US Route 101 is one of the most breathtaking road trips in America, winding along 363 miles of the Oregon coast.
Traveling between the mouth of the Columbia River and the old-growth redwoods of Northern California, you’ll encounter charming costal towns about every thirty miles along the drive. A local historian recently explained to me this is the approximate distance a horse could travel in a day.
We spent the better part of this past summer driving 101 in sections. This strategy provided an unhurried, in-depth appreciation for the diversity and natural beauty of the entire coast. Some towns, like Cannon Beach, are well known for romantic vacations. And of course, Tillamook draws busloads of hungry tourists in search of ice cream and cheese. Here are our four favorite towns for families.
West of Portland
Rockaway Beach: Rockaway Beach is an excellent place to fly a kite. Near constant winds and a wide, sandy beach are a perfect combination and likely on any random sunny afternoon. When your neck is sore from looking into the sky, wander down the main drag in search of an ice cream cone or watch a glass-blowing demonstration at one of several local art studios.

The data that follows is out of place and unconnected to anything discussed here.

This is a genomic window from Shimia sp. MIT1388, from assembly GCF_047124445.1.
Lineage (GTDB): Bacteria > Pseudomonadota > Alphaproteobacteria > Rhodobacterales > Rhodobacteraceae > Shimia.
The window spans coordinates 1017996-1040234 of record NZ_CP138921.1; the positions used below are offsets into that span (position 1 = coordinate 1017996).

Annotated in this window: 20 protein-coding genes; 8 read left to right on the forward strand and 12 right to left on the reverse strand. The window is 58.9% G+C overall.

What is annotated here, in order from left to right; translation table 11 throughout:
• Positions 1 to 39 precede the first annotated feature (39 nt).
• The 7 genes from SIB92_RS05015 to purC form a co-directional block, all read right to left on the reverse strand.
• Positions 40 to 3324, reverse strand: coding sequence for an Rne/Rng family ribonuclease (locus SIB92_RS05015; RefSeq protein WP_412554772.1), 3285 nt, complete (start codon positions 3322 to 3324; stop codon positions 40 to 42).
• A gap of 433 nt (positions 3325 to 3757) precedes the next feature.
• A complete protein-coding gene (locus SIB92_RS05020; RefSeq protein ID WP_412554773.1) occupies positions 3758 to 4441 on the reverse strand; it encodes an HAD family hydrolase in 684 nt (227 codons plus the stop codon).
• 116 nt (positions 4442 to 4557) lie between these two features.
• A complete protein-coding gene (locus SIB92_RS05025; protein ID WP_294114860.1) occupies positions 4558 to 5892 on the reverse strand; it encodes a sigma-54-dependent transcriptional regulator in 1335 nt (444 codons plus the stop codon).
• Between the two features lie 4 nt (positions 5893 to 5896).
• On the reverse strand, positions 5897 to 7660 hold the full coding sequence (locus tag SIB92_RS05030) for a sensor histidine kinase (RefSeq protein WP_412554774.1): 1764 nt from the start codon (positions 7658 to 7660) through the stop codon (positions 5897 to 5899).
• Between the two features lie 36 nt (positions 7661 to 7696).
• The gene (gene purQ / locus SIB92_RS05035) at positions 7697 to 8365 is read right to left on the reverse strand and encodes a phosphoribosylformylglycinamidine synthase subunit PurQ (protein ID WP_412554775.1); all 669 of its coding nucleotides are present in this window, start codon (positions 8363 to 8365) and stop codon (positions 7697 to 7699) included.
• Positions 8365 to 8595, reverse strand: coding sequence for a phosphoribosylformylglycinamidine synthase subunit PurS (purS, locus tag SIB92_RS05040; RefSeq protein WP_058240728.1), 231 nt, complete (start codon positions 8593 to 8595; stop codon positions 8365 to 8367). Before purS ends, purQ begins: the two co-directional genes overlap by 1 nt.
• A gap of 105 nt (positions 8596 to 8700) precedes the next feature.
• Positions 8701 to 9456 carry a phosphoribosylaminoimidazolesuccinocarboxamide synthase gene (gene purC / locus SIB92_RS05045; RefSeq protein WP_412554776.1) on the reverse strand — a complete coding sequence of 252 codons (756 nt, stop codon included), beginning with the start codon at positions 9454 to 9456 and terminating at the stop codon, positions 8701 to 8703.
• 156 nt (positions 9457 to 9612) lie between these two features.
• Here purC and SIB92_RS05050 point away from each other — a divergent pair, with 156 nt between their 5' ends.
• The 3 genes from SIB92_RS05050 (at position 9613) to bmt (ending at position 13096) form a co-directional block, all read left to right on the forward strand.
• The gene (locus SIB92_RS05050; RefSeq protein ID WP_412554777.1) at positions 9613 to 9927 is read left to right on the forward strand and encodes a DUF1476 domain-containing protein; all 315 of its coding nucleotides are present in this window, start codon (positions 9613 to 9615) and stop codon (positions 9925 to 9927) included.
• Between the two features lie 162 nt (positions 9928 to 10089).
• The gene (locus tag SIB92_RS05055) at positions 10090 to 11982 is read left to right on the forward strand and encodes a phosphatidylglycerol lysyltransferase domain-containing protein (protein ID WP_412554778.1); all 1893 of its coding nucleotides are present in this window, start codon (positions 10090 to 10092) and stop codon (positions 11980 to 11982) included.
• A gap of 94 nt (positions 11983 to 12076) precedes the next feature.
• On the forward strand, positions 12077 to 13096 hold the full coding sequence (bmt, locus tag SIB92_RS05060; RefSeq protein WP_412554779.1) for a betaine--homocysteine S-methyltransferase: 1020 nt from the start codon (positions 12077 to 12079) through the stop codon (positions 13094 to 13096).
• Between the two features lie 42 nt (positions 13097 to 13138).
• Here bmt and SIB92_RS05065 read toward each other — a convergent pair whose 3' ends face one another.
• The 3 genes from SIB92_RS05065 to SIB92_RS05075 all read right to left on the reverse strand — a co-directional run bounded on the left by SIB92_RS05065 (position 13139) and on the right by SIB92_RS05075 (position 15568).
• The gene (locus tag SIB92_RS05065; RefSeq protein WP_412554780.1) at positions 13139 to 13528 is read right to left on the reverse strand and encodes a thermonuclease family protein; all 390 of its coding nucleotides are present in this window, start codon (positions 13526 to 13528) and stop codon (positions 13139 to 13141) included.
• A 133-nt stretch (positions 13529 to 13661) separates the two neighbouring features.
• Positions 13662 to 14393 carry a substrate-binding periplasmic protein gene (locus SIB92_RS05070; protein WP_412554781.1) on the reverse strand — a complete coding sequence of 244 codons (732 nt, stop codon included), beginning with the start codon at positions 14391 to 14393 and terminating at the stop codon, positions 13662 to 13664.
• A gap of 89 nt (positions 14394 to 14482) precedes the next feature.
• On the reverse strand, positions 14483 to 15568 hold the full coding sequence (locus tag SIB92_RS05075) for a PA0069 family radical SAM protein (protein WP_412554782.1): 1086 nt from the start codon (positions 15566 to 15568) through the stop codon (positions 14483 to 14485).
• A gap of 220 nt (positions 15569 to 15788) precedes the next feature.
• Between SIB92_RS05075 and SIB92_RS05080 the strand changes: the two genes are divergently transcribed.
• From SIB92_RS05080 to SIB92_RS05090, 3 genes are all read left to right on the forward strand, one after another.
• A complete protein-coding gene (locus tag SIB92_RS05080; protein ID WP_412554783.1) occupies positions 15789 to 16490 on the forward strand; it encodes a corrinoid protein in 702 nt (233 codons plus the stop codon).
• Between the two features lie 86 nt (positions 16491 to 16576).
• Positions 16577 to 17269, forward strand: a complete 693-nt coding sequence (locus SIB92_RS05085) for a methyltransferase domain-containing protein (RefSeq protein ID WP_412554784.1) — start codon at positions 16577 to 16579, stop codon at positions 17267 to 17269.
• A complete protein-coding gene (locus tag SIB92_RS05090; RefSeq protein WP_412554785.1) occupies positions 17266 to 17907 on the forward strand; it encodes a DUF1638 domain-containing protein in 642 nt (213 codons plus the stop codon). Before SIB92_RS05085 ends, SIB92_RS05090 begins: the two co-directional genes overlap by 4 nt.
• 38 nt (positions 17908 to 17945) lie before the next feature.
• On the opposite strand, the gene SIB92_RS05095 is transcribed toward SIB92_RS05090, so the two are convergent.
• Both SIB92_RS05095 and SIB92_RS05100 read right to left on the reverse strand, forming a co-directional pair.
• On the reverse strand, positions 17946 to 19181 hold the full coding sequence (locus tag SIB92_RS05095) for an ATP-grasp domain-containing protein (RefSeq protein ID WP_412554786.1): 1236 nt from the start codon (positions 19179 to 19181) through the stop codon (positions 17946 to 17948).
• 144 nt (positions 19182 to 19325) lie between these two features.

Neskowin: If you find yourself in Neskowin at low tide, walk out to the beach and look for the 2,000-year-old remains of decayed cedar and spruce tree trunks. Another low-tide activity we enjoy is buying a clamming license so we can dig for our dinner. We found a bucket full of steamer clams under the Girabaldi pier earlier (above, right) this summer, but you’ll find popular clamming spots all up and down the coast.
Newport: One of the larger costal communities, Newport offers opportunities to watch fishing and crabbing boats come into port. We like to dine at Rogue Brewers on the Bay (take a brewery tour if you have the time.) Families with younger kids will enjoy the Oregon Coast Aquarium or the free Hatfield Marine Science Center.
West of Eugene
Florence: One of our favorite destinations is Florence, located in the heart of the Oregon Dunes National Recreation Area and the birthplace of sandboarding. A historic downtown district offers plenty of options for shopping and fine dining. Just north of town are the sea-lion caves and the highly-photographed Heceta Head Lighthouse.
Of course, you can’t go wrong simply walking the beach or exploring one of the many state parks, natural forests, wildlife refuges, and marine reserves. Each town has a chamber of commerce or visitors center with maps, tide tables and suggestions for local activities.
Have you driven along the Oregon Coast? Share your favorite town below!
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Julie Henning is the new owner (but longtime editor) of the family travel website Road Trips for Families. She recently moved to Eugene, Oregon with her husband, three kid, and black lab.